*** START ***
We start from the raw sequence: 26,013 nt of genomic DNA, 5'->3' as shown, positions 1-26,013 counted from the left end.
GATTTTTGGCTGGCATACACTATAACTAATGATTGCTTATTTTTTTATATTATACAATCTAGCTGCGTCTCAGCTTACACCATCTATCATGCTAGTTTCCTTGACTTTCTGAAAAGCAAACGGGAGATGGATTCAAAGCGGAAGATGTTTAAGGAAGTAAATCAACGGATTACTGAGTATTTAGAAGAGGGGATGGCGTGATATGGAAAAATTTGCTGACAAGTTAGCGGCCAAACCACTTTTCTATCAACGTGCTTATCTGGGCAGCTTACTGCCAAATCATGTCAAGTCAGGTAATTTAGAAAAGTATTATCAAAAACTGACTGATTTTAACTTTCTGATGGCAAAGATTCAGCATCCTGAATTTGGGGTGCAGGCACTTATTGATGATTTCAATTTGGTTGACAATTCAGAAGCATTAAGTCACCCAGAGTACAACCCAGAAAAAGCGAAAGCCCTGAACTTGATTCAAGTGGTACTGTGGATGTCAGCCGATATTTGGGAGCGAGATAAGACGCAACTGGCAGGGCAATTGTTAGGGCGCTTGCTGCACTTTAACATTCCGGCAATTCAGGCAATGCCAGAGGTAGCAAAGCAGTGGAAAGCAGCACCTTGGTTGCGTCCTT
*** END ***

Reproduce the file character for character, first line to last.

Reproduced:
We start from the raw sequence: 26,013 nt of genomic DNA, 5'->3' as shown, positions 1-26,013 counted from the left end.
GATTTTTGGCTGGCATACACTATAACTAATGATTGCTTATTTTTTTATATTATACAATCTAGCTGCGTCTCAGCTTACACCATCTATCATGCTAGTTTCCTTGACTTTCTGAAAAGCAAACGGGAGATGGATTCAAAGCGGAAGATGTTTAAGGAAGTAAATCAACGGATTACTGAGTATTTAGAAGAGGGGATGGCGTGATATGGAAAAATTTGCTGACAAGTTAGCGGCCAAACCACTTTTCTATCAACGTGCTTATCTGGGCAGCTTACTGCCAAATCATGTCAAGTCAGGTAATTTAGAAAAGTATTATCAAAAACTGACTGATTTTAACTTTCTGATGGCAAAGATTCAGCATCCTGAATTTGGGGTGCAGGCACTTATTGATGATTTCAATTTGGTTGACAATTCAGAAGCATTAAGTCACCCAGAGTACAACCCAGAAAAAGCGAAAGCCCTGAACTTGATTCAAGTGGTACTGTGGATGTCAGCCGATATTTGGGAGCGAGATAAGACGCAACTGGCAGGGCAATTGTTAGGGCGCTTGCTGCACTTTAACATTCCGGCAATTCAGGCAATGCCAGAGGTAGCAAAGCAGTGGAAAGCAGCACCTTGGTTGCGTCCTT